Part 2 - Melody

Other Scales

Applications of Modes and Scales

When talking about a set of chords in a key, we label each chord with a roman numeral (I to VII). There are seven chords in all, one built on each note of the scale:

These are the scales and modes you can use if you come across a C Major chord in any of the above keys.

For example, if C was the root (I) chord and we wanted to solo over this chord, we would use the C Ionian mode (which is identical to the major scale), or the C major pentatonic Scale.

If we wanted to solo over a C (IV) chord when playing in the key of G major, we would use the Lydian mode (starting on C).

If we wanted to solo over a C (V) chord when playing in the key of F major, we would use the Mixolydian mode (starting on C).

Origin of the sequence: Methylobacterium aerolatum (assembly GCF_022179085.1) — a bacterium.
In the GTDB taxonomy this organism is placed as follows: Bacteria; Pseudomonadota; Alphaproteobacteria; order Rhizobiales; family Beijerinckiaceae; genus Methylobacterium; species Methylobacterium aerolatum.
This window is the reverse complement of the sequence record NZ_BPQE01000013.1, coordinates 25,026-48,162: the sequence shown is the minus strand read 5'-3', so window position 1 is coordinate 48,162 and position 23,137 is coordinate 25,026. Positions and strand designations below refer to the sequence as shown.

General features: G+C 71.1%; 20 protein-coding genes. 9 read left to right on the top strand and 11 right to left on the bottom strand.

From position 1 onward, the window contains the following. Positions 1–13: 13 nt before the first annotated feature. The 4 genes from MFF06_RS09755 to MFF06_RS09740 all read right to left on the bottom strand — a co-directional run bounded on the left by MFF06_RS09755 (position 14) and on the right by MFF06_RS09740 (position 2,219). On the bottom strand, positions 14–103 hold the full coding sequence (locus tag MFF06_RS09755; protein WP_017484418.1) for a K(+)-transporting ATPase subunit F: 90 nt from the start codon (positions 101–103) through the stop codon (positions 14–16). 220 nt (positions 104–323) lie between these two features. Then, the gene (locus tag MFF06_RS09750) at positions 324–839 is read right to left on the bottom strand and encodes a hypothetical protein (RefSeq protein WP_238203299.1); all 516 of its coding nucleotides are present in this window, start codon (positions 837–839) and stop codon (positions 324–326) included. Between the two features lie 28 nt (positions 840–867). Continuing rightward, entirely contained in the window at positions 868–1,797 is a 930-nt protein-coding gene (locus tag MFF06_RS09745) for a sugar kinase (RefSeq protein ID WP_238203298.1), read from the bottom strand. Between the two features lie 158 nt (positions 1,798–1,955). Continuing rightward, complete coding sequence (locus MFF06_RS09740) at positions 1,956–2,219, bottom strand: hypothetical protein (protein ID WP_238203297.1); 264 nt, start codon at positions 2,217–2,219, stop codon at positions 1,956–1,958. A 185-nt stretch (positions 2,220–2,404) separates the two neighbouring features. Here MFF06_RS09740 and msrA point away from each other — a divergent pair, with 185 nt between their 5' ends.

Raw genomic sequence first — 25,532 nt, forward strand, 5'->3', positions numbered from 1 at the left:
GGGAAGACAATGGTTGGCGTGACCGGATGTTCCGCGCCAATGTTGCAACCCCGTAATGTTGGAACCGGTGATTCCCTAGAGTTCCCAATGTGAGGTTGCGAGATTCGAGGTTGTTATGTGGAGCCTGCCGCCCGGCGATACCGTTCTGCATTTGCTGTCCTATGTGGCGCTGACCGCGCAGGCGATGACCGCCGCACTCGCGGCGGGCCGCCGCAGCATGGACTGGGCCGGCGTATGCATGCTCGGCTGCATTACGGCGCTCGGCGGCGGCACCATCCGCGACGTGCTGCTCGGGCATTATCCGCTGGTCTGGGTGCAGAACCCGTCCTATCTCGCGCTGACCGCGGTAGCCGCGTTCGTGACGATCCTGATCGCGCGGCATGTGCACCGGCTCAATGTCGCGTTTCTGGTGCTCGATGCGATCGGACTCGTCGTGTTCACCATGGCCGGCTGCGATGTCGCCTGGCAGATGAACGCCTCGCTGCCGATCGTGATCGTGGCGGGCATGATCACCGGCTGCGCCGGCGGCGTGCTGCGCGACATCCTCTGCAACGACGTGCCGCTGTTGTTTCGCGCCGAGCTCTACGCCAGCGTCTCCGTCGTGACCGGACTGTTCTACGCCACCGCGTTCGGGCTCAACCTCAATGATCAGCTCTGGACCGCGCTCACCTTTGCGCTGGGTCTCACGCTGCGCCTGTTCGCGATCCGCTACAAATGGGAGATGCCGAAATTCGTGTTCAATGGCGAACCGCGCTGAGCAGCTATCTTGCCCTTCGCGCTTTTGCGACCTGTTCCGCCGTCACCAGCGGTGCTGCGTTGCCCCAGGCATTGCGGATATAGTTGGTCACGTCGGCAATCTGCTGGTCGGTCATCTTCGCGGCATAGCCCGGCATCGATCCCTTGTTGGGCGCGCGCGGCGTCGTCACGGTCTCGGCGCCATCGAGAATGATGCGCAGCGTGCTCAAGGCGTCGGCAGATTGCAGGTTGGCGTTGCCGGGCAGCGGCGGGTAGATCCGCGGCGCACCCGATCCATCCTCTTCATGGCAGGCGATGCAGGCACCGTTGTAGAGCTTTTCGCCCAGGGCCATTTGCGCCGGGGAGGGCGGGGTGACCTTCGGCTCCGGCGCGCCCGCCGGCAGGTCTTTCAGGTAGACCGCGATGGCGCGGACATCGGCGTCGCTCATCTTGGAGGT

These are the scales you can use if you come across an A minor chord in any of the above keys.

For example, if A minor was the root (I chord), you could use A harmonic minor, A melodic minor, or A minor pentatonic as melody tools.

If you wanted to solo over an A minor chord and you were in the key of F major, you would use the Phrygian mode (starting on A).

If you were in the key of G major, you would use the Dorian mode (starting on A).

If you were in the key of C major, you would use the Aeolian mode (starting on A), which is identical to the A natural minor Scale.

These rules can be applied to all keys.

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